Tuesday, 25 September 2012

So many things can make dementia worse

As I've read other people's experiences I have become more aware of the various things that can cause rapid deterioration in a person's dementia symptoms:

Hospitalisation, general anaesthesia, medication (side effects), medication (interaction), herpes outbreaks, constipation, urinary tract infection, undiagnosed pain and dehydration commonly cause people caring for someone with dementia to panic about the sudden decline that they witness. The good news is that in very many cases the deterioration can be arrested and often reversed.

Urinary tract infections (UTIs) are particularly nasty in their effect. Often, people are given broad-spectrum antibiotics which don't deal with the infection adequately. Proper urine testing needs to be done in order to decide which antibiotic is needed.

There are probably other things that I've overlooked. It's very important that everyone involved with dementia care knows about all this. The underlying condition is horrible enough without any further avoidable aggravation.

And of course, the way a person is treated by other people may well influence the course of the disease and the severity of the symptoms.

Sunday, 16 September 2012

Could this be the answer?

This suggestion may help some people. In the long run. Unfortunately, George Monbiot who wrote the article says he has had the greatest difficulty understanding some of the research so I reckon most of us will have to take it on trust for the time being.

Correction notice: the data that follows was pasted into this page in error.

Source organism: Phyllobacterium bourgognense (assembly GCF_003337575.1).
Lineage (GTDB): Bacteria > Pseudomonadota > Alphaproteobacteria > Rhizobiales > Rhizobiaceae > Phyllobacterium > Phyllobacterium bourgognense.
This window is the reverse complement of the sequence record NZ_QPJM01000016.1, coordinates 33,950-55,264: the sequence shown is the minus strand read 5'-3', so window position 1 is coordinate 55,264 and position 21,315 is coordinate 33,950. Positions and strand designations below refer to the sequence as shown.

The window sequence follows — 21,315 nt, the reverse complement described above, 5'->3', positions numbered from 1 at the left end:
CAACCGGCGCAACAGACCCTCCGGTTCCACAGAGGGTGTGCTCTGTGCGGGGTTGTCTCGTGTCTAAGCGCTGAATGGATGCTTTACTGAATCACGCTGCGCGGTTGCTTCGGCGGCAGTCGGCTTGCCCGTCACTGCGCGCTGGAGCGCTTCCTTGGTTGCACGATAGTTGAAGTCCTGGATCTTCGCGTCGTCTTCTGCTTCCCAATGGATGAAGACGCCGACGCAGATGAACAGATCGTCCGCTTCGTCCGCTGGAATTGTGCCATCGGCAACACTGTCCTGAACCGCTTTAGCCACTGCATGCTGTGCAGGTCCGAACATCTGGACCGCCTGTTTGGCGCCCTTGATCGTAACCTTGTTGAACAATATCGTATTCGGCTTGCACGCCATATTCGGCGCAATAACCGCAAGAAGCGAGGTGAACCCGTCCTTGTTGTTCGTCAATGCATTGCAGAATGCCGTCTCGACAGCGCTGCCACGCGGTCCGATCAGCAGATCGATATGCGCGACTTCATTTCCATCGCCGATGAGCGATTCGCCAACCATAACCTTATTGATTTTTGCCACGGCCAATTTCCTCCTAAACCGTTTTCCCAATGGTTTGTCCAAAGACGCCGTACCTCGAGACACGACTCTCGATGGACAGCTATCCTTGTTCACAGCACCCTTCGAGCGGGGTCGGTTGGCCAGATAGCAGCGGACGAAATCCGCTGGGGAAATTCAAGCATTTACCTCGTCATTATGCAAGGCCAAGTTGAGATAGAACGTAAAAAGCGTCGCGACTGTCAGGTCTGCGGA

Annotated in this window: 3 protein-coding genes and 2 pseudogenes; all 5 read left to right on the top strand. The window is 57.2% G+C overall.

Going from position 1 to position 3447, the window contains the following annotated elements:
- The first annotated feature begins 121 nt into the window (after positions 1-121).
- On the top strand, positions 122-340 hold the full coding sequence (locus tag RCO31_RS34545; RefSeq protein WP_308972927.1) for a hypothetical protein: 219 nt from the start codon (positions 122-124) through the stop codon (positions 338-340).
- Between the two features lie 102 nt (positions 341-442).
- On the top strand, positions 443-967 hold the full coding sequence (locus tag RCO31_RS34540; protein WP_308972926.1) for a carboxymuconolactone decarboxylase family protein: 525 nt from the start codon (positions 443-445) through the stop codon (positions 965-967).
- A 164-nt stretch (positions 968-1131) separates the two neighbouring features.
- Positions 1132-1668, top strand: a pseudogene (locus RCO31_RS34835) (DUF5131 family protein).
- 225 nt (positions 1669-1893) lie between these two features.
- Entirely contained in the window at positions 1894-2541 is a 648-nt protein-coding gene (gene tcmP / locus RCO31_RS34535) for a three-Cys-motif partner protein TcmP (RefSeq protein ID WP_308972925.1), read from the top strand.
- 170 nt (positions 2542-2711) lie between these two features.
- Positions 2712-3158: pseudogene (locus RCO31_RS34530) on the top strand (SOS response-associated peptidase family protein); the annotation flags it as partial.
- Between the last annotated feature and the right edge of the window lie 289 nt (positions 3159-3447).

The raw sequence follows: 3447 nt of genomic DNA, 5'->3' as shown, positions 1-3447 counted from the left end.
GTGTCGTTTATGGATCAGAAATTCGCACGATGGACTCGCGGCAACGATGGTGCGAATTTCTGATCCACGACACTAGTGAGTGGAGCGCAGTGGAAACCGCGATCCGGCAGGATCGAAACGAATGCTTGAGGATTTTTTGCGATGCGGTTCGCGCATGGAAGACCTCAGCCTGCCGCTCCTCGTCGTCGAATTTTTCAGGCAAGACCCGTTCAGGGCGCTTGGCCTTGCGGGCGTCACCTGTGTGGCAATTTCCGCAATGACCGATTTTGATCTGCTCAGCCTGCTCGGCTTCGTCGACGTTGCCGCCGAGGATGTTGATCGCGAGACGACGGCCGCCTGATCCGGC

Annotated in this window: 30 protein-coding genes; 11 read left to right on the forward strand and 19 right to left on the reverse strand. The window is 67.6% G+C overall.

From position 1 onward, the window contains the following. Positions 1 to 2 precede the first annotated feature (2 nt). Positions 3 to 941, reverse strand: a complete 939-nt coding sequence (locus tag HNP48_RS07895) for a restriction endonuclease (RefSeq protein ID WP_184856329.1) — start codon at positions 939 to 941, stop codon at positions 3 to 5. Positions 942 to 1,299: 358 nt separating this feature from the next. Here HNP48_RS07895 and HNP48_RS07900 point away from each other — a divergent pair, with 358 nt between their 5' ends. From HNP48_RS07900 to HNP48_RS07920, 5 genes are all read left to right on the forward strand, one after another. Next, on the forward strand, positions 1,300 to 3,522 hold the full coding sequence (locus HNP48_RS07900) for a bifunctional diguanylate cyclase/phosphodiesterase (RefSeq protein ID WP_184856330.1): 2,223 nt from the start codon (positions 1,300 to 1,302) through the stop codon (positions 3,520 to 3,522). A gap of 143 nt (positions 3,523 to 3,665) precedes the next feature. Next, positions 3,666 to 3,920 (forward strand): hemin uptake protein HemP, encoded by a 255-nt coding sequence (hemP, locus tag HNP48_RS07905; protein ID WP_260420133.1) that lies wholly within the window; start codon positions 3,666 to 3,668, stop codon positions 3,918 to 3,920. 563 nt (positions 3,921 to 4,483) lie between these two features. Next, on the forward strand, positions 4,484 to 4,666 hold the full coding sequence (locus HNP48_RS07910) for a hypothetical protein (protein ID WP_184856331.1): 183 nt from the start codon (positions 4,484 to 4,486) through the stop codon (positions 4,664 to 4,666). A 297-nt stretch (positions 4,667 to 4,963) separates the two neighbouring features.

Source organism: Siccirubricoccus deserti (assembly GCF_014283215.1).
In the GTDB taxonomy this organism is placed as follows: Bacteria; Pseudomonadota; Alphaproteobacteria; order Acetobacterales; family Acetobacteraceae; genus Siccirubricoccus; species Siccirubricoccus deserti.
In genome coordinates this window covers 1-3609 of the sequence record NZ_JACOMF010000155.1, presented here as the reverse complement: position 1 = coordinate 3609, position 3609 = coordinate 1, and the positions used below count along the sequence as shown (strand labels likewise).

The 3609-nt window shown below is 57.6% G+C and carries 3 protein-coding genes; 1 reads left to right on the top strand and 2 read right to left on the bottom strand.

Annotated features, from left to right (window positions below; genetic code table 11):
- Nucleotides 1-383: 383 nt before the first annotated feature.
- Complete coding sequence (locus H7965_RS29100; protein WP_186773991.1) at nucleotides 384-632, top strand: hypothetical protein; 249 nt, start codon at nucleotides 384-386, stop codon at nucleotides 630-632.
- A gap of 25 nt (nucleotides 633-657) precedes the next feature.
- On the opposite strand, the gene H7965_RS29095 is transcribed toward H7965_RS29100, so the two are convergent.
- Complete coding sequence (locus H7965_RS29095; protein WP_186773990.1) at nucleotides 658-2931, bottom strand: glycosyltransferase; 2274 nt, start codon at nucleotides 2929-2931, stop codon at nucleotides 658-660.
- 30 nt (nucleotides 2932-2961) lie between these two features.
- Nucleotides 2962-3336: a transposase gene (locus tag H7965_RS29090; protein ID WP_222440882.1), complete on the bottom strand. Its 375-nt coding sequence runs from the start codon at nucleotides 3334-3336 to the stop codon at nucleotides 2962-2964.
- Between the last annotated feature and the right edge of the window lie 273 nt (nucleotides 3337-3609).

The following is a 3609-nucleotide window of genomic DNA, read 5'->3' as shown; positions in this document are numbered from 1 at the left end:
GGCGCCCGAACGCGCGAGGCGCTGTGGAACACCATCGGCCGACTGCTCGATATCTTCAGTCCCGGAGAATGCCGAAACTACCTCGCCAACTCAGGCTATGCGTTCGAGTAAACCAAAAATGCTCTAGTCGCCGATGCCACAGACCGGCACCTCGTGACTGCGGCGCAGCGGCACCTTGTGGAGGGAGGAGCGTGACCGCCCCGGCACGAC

My worry would be that, whilst the suggested cause could well be applicable in some cases, or at least be a contributory factor, one can see how all people with dementia might be branded as consumers of junk food. Blaming the victim is all too common in matters of health, particularly where the media are concerned.

Monday, 3 September 2012

Another intriguing snatch of conversation

As I've mentioned previously, I fall asleep nearly every night to the sound of S talking to, and laughing with, her 'friends'. I am quite happy about this and it doesn't bother me really. Occasionally, I can't help 'tuning in' to what S is saying, even though I'm trying to get to sleep.

Last night when I was just about off, I was suddenly aware of this conversation: 'So is it good or bad?' (laughter) 'I don't know' (a gale of laughter) 'I think I'll go half and half!' (even louder laughter) and then...'Brilliant!'

I've no idea what she was talking about. But what does it matter if she's so happy?